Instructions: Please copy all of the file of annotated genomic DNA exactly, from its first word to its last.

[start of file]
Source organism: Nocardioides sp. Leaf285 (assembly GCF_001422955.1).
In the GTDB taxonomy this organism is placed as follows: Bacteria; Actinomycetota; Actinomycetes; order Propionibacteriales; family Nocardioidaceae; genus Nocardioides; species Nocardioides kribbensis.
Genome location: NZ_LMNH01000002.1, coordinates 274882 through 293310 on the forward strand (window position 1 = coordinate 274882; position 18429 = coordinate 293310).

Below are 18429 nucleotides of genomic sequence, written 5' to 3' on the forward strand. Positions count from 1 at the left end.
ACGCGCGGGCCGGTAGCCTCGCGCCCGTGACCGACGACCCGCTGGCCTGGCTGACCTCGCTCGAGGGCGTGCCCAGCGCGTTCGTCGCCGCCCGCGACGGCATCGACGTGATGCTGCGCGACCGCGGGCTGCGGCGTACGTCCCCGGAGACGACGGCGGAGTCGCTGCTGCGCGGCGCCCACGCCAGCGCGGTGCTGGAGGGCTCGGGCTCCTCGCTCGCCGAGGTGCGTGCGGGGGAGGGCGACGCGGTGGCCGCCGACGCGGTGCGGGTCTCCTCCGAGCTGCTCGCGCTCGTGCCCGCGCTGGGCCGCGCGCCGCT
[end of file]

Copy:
Source organism: Nocardioides sp. Leaf285 (assembly GCF_001422955.1).
In the GTDB taxonomy this organism is placed as follows: Bacteria; Actinomycetota; Actinomycetes; order Propionibacteriales; family Nocardioidaceae; genus Nocardioides; species Nocardioides kribbensis.
Genome location: NZ_LMNH01000002.1, coordinates 274882 through 293310 on the forward strand (window position 1 = coordinate 274882; position 18429 = coordinate 293310).

Below are 18429 nucleotides of genomic sequence, written 5' to 3' on the forward strand. Positions count from 1 at the left end.
ACGCGCGGGCCGGTAGCCTCGCGCCCGTGACCGACGACCCGCTGGCCTGGCTGACCTCGCTCGAGGGCGTGCCCAGCGCGTTCGTCGCCGCCCGCGACGGCATCGACGTGATGCTGCGCGACCGCGGGCTGCGGCGTACGTCCCCGGAGACGACGGCGGAGTCGCTGCTGCGCGGCGCCCACGCCAGCGCGGTGCTGGAGGGCTCGGGCTCCTCGCTCGCCGAGGTGCGTGCGGGGGAGGGCGACGCGGTGGCCGCCGACGCGGTGCGGGTCTCCTCCGAGCTGCTCGCGCTCGTGCCCGCGCTGGGCCGCGCGCCGCT